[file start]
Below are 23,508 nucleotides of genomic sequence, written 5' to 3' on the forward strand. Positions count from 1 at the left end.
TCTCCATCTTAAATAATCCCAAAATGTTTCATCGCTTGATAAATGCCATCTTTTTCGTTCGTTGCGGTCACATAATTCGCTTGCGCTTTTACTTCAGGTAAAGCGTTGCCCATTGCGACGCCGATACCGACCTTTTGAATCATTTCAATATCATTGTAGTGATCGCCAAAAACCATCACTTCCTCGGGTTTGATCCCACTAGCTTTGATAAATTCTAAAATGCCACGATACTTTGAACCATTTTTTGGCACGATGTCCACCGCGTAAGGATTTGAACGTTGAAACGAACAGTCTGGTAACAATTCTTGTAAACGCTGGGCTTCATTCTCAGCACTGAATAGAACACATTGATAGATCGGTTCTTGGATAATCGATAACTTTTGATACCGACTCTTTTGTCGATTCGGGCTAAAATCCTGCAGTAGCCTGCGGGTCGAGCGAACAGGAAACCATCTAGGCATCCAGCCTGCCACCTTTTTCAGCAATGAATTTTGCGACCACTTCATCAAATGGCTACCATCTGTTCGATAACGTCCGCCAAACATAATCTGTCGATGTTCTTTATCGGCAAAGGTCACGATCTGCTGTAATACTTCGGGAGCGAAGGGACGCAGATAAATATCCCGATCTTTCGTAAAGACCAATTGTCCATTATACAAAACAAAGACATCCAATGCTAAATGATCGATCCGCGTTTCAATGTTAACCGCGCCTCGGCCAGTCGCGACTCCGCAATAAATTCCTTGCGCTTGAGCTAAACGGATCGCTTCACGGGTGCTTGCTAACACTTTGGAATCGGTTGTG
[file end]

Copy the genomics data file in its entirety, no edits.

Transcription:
Below are 23,508 nucleotides of genomic sequence, written 5' to 3' on the forward strand. Positions count from 1 at the left end.
TCTCCATCTTAAATAATCCCAAAATGTTTCATCGCTTGATAAATGCCATCTTTTTCGTTCGTTGCGGTCACATAATTCGCTTGCGCTTTTACTTCAGGTAAAGCGTTGCCCATTGCGACGCCGATACCGACCTTTTGAATCATTTCAATATCATTGTAGTGATCGCCAAAAACCATCACTTCCTCGGGTTTGATCCCACTAGCTTTGATAAATTCTAAAATGCCACGATACTTTGAACCATTTTTTGGCACGATGTCCACCGCGTAAGGATTTGAACGTTGAAACGAACAGTCTGGTAACAATTCTTGTAAACGCTGGGCTTCATTCTCAGCACTGAATAGAACACATTGATAGATCGGTTCTTGGATAATCGATAACTTTTGATACCGACTCTTTTGTCGATTCGGGCTAAAATCCTGCAGTAGCCTGCGGGTCGAGCGAACAGGAAACCATCTAGGCATCCAGCCTGCCACCTTTTTCAGCAATGAATTTTGCGACCACTTCATCAAATGGCTACCATCTGTTCGATAACGTCCGCCAAACATAATCTGTCGATGTTCTTTATCGGCAAAGGTCACGATCTGCTGTAATACTTCGGGAGCGAAGGGACGCAGATAAATATCCCGATCTTTCGTAAAGACCAATTGTCCATTATACAAAACAAAGACATCCAATGCTAAATGATCGATCCGCGTTTCAATGTTAACCGCGCCTCGGCCAGTCGCGACTCCGCAATAAATTCCTTGCGCTTGAGCTAAACGGATCGCTTCACGGGTGCTTGCTAACACTTTGGAATCGGTTGTG